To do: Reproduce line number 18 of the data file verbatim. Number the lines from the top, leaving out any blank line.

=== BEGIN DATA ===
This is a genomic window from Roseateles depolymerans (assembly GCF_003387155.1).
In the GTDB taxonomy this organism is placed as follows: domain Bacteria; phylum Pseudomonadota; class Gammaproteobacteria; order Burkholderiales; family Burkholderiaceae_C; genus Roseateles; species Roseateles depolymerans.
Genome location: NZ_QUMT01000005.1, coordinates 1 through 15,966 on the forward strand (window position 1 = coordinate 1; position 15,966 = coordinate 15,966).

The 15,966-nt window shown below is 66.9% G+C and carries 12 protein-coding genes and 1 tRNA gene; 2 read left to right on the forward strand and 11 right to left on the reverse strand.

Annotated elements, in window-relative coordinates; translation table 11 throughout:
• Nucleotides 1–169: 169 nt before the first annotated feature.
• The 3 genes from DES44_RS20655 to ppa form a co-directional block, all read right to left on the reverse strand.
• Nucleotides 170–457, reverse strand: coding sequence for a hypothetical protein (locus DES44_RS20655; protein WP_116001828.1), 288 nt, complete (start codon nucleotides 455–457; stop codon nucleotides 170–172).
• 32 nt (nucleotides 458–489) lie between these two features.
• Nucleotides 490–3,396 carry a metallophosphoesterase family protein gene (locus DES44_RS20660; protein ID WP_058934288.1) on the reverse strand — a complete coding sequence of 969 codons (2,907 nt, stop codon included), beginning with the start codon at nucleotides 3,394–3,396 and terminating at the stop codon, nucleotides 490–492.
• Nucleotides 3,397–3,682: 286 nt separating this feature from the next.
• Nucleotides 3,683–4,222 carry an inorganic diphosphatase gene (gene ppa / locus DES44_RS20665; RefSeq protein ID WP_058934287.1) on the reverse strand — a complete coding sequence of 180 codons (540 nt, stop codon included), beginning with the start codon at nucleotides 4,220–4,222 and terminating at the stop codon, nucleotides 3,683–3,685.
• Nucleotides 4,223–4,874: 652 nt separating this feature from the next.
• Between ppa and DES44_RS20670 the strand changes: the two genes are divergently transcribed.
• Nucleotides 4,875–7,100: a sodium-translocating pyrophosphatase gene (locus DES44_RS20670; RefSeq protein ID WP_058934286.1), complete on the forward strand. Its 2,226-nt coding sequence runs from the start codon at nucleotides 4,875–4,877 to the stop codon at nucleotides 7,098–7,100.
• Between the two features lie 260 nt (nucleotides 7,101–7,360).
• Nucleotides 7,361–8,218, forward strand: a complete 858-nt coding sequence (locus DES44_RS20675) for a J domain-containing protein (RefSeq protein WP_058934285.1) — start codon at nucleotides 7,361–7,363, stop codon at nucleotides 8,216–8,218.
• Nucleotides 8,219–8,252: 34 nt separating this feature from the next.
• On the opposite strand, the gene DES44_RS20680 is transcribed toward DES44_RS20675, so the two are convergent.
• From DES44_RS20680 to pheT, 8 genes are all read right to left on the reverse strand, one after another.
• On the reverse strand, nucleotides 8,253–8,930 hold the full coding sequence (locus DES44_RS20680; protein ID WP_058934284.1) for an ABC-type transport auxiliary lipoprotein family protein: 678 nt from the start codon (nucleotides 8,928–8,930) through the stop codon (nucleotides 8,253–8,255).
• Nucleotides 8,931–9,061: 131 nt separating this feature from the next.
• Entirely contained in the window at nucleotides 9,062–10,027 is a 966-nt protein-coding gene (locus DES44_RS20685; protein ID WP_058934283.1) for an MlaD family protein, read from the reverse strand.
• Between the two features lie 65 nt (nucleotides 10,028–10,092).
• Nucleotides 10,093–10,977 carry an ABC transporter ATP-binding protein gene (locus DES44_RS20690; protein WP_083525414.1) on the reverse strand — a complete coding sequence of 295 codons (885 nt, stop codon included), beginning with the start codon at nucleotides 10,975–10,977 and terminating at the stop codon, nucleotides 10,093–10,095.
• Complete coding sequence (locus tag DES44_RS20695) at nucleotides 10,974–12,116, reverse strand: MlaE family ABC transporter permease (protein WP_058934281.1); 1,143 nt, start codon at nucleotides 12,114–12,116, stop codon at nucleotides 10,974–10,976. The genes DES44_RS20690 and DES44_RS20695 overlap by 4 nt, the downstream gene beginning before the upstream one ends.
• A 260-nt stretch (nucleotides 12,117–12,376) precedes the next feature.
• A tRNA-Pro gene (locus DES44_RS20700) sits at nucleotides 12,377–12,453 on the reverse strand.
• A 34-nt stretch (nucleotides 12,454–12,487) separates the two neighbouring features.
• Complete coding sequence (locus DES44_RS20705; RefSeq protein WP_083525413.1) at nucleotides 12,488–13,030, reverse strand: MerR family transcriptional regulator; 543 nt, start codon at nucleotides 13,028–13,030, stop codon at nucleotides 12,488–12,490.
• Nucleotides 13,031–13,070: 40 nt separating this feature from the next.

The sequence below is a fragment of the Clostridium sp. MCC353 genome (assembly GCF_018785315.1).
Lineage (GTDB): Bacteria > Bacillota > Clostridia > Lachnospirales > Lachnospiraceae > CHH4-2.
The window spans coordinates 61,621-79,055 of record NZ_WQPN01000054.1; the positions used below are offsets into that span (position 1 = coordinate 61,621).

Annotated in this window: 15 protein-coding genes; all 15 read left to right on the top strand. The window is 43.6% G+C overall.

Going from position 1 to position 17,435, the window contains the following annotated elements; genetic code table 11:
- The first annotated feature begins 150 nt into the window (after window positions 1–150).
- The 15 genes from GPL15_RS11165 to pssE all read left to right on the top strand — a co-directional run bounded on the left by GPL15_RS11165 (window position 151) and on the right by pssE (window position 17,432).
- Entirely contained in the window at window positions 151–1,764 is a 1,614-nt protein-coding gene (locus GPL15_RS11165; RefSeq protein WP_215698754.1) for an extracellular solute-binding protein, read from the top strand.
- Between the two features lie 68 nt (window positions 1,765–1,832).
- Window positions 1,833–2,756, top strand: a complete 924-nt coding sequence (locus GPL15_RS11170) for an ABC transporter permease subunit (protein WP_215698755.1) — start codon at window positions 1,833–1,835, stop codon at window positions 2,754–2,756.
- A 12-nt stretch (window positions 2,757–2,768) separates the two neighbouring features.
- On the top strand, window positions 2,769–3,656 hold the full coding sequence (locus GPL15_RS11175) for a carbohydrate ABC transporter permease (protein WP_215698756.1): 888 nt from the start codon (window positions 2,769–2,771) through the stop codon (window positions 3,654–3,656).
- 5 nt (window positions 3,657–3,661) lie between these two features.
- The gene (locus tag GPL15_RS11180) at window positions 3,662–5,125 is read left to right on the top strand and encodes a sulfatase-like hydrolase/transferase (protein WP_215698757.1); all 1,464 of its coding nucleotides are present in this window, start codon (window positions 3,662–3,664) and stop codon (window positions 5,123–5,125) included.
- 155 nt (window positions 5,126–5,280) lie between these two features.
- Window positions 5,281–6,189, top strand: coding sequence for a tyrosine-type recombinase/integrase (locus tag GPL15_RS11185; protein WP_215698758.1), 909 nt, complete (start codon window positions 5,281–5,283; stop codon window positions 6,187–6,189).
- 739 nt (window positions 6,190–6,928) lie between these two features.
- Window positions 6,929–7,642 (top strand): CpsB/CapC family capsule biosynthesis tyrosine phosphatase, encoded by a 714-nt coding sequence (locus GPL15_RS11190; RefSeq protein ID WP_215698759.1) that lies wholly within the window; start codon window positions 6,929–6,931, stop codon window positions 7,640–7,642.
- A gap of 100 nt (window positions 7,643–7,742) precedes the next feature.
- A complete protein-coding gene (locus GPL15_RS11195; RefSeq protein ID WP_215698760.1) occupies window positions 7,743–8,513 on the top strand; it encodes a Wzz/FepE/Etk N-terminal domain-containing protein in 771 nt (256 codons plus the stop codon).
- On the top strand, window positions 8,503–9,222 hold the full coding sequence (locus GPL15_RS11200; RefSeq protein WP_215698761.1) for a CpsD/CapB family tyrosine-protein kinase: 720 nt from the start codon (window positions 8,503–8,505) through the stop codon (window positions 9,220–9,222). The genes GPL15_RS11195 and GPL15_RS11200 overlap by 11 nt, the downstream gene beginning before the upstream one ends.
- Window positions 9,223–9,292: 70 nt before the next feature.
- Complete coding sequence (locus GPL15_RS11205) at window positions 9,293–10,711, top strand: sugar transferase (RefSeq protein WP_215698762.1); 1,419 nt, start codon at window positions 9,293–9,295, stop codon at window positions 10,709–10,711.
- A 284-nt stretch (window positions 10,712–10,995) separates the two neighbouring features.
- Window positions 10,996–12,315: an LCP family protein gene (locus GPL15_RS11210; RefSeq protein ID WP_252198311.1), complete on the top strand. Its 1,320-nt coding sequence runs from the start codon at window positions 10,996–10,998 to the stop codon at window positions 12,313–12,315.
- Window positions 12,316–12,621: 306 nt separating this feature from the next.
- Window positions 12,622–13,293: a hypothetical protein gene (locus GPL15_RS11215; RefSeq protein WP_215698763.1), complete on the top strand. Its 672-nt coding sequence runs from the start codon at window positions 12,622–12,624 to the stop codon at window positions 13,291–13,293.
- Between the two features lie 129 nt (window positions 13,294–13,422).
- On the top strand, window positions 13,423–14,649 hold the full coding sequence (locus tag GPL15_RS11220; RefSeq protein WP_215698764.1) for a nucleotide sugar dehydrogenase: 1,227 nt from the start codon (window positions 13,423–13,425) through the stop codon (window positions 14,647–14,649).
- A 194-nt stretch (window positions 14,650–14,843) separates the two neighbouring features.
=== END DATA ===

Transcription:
• Nucleotides 8,219–8,252: 34 nt separating this feature from the next.